Allochiria refers to the mislocation of stimuli to the corresponding position on the opposite side of the body or hemispace. It is most often, although not exclusively, reported in the tactile modality and typically in association with unilateral neglect. We describe a patient presenting with a 2-year history of topographical disorientation without other cognitive complaints. We conducted a systematic exploration of his topographical problems to identify their cognitive substrate. Standard neuropsychological examination revealed no abnormalities. Notably, he performed well on perceptual, spatial, and constructional tasks. No signs of neglect were elicited. A tailored battery of tests was administered, involving road maps and landmarks, and designed to replicate the situations in which he experienced symptoms. The experimental tests showed no evidence of topographical agnosia or amnesia for landmarks and their spatial relationships and no hemispatial neglect. Nevertheless, the patient exhibited a systematic tendency to translocate topographical landmarks sited on the left to the right side. The phenomenon, consistent with representational allochiria, occurred exclusively for topographical landmarks, and was present along both personally familiar and new learned routes. Over the next two years more widespread visuoperceptual and spatial deficits emerged, with Balint and Gerstmann syndromes. Functional imaging revealed hypoperfusion of the occipito-parietal regions and amyloid PET the presence of amyloid plaques. A diagnosis was made of posterior cortical atrophy, the visual variant of Alzheimer's Disease. To our knowledge this is the first case of topographical disorientation presenting with selective representational allochiria and the first report of allochiria as an early sign of posterior cortical atrophy. The case sheds light on the cognitive basis of allochiria and on a puzzling clinical presentation of neurodegenerative brain disease.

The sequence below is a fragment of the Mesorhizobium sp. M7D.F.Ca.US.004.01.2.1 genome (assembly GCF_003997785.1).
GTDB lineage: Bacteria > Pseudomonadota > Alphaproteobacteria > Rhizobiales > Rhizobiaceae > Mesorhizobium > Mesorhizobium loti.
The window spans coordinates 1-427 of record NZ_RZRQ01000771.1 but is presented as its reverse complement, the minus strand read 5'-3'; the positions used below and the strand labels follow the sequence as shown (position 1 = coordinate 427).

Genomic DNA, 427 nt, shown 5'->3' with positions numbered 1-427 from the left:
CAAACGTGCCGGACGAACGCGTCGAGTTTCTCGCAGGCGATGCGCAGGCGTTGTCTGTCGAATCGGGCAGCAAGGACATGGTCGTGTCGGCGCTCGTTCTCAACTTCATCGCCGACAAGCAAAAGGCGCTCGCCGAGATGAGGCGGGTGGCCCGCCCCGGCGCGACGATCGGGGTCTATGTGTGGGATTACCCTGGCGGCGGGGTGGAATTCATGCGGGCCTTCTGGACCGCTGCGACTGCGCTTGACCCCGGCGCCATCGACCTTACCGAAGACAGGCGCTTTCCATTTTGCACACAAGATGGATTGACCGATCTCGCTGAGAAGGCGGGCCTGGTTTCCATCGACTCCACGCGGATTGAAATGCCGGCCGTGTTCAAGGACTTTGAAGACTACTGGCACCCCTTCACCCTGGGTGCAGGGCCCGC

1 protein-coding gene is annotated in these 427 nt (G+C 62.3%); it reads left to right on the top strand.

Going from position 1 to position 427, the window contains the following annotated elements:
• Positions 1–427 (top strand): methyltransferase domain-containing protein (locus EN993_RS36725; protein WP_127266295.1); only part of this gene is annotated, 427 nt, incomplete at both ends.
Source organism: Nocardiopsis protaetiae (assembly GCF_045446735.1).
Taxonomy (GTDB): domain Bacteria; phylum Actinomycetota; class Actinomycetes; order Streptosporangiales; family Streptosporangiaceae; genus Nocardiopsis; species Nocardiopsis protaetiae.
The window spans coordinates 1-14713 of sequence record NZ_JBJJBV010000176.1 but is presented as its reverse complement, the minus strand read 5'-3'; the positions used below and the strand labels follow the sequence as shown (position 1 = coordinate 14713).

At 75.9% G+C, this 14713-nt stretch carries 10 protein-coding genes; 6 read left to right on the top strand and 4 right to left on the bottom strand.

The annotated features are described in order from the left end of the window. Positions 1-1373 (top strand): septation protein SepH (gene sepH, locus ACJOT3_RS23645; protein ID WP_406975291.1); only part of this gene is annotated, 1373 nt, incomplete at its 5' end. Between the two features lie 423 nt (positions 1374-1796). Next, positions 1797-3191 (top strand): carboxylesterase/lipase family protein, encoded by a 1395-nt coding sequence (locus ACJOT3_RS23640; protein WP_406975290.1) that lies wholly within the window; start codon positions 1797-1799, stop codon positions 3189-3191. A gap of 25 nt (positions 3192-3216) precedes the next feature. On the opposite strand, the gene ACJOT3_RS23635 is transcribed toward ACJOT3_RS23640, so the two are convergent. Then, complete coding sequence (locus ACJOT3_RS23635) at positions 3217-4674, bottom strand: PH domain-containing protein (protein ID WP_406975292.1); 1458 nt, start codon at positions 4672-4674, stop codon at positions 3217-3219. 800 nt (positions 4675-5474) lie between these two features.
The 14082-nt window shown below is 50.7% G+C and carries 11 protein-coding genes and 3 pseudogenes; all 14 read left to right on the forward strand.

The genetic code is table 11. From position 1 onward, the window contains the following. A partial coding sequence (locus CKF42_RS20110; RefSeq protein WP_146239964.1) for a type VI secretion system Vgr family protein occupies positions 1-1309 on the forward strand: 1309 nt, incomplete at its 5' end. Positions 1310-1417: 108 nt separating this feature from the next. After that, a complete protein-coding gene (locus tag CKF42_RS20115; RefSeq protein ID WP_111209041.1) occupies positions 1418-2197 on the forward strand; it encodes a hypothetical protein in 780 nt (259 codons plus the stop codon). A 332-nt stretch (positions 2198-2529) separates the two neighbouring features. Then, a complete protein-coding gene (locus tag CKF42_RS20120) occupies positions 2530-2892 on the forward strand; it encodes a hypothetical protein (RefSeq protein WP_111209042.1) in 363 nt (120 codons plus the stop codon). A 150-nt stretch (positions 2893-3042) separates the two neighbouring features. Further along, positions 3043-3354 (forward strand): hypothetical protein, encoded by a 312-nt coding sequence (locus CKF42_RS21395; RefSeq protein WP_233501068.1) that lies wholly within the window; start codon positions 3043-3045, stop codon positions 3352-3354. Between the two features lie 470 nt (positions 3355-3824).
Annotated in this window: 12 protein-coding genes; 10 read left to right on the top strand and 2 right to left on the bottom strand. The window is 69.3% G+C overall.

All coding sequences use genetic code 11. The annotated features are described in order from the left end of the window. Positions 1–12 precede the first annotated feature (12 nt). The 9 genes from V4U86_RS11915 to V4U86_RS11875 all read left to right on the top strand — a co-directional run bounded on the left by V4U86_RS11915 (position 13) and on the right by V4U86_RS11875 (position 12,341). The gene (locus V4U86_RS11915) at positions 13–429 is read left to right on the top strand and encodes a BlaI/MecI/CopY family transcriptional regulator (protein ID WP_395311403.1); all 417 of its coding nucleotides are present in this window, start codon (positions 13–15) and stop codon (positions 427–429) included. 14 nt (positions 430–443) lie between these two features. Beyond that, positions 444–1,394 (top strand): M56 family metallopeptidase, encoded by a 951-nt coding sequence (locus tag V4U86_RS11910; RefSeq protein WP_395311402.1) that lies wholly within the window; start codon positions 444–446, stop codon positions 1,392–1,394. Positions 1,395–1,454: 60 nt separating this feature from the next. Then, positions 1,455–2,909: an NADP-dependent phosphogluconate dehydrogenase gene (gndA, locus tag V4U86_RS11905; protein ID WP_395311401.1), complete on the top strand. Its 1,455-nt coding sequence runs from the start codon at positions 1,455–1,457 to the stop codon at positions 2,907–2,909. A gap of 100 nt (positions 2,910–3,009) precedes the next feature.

File in questo prodotto:
Non ci sono file associati a questo prodotto.